Fish food is a matter of contention as fish pellets are made from by-catch out of the ocean. Murray believes that the industry is aware of this problem and says one of the solutions could be the use of carp as fish food. He is also setting up a two year study with a research scientist to investigate a ‘vegetarian’ diet for jade perch.
The big plus is the reduced use of water. Once the system is in balance the only water that is lost is through plant transpiration. There are also obvious health benefits as all the food you eat is fresh and organic.
Yandina Community Gardens, a non-profit organisation, located in Yandina on the Sunshine Coast has set up three Aquaponic systems after receiving funding from a federal government grant. The then president, Elisabeth Fekonia who teaches permaculture workshops at the garden, and was successful in securing the grant, said that the systems are a great example of one of the permaculture principles of bringing food production back to the city.
The fish are fed commercial fish pellets, supplemented with some lettuce from the grow beds. They are also given duck weed (Lemma minor). Tiny pieces are added to an ice cube tray and frozen. The frozen cubes are then given to the fish. As the ice melts the fish nibble the weed. Linda Mahony secretary of the organisation says this is a good way to control the weed, which could otherwise get out of control and clog up the system. Linda says the fish will be harvested at about 700 to 800 grams. She says if people don’t fancy the idea of eating the fish they can grow goldfish instead.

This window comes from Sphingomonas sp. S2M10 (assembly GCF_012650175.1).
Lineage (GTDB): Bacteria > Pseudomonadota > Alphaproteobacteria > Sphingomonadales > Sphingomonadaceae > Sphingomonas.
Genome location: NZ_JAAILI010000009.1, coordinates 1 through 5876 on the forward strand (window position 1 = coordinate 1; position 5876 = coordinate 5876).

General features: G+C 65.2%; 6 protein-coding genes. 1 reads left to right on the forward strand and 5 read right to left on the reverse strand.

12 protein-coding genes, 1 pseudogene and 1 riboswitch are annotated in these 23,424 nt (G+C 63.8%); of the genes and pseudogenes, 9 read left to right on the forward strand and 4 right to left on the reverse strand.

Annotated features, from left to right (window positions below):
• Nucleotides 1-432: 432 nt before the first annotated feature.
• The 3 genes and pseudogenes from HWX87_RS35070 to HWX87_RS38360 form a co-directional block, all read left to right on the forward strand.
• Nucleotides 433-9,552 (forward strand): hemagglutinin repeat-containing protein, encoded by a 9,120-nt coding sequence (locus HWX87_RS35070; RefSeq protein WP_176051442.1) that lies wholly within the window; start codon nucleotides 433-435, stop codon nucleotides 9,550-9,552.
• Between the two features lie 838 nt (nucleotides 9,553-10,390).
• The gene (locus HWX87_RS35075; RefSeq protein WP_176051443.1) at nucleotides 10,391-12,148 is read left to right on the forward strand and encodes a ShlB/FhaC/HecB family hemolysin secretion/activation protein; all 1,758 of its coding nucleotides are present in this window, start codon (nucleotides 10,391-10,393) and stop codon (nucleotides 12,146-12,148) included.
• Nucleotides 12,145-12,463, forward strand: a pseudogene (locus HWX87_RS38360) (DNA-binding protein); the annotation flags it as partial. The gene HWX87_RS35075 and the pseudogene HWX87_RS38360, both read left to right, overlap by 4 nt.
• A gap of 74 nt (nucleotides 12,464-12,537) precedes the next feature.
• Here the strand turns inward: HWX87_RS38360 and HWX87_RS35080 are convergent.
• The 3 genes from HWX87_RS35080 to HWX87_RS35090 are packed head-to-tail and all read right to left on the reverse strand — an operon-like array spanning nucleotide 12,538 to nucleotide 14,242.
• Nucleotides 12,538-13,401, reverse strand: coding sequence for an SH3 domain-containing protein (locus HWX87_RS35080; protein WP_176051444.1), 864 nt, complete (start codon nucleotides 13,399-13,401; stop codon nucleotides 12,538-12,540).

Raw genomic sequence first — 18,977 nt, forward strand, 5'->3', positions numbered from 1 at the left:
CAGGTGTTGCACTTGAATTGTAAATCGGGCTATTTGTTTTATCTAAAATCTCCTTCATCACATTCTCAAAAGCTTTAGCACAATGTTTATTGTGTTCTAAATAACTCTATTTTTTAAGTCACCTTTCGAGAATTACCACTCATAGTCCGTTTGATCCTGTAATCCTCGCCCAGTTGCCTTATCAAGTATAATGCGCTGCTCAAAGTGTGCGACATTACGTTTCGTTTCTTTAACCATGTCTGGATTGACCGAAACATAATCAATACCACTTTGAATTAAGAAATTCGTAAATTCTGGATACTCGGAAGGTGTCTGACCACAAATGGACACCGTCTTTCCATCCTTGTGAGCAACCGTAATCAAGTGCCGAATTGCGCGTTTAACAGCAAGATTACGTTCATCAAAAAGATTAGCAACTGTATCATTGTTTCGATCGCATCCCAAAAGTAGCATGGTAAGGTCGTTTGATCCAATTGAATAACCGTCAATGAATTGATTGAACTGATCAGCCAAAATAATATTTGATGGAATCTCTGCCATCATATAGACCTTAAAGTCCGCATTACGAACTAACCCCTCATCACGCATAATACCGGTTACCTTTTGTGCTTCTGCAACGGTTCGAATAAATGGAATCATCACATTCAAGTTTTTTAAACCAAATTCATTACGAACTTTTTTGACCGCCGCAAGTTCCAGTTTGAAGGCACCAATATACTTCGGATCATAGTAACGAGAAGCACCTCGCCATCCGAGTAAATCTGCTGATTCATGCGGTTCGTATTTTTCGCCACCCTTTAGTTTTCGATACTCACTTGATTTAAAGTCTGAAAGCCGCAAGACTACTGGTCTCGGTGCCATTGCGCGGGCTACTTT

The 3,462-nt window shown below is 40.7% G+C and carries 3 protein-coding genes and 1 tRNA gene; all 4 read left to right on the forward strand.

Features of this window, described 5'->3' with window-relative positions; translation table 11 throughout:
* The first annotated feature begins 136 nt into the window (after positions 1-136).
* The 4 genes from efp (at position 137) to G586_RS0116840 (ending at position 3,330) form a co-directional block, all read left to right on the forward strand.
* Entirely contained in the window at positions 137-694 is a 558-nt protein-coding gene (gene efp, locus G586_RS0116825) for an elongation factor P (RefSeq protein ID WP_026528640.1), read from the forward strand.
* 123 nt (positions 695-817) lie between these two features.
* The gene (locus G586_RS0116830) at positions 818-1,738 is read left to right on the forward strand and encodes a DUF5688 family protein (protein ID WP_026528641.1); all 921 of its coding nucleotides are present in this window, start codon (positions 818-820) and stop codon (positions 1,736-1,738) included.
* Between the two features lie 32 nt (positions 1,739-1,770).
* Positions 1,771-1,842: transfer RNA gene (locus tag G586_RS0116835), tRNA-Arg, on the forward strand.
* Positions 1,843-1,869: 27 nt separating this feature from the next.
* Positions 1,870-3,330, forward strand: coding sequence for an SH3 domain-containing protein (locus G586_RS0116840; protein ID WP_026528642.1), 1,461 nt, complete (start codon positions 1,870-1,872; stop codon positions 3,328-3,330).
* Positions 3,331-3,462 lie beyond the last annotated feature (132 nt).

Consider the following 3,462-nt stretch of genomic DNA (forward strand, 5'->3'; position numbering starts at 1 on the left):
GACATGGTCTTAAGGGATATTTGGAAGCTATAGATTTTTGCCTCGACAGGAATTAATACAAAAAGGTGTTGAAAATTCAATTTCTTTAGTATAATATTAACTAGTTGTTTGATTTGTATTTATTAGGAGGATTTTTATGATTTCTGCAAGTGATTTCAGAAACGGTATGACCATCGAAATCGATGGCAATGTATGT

The vegetable beds are chock-a-block with amazing looking vegetables, including, celery, tomatoes, capsicum, beans, parsley, spring onions, eggplants, pak choy, basil, water spinach and lettuce.
“Spring onions grow brilliantly, probably too good,” says Linda. She says they are cut down to ground level and within six weeks are ready to harvest again.
The centre is investigating solar panels to provide power for the systems during the day and then using the power grid at night.
It has taken a while for the system to become balanced because at first, “ We were unsure of what we were doing,” said Linda but now its a breeze. Linda regularly attends the online Aquaponics forum for information.
 Earth Gardens Aquaponics
Malcolm J, ‘Backyard Aquaponics’
Video – Aquaponics Made Easy from www. Aquaponics.net.au
Forums: Aquaponics Made Easy by Murray Hallam. www.aquaponics.net.au/forum/
http://www.aquaponics.net.au/product/webcontent4.htm for list of all Hatcheries that supply fingerlings or email firstname.lastname@example.org and he will find a hatchery close by.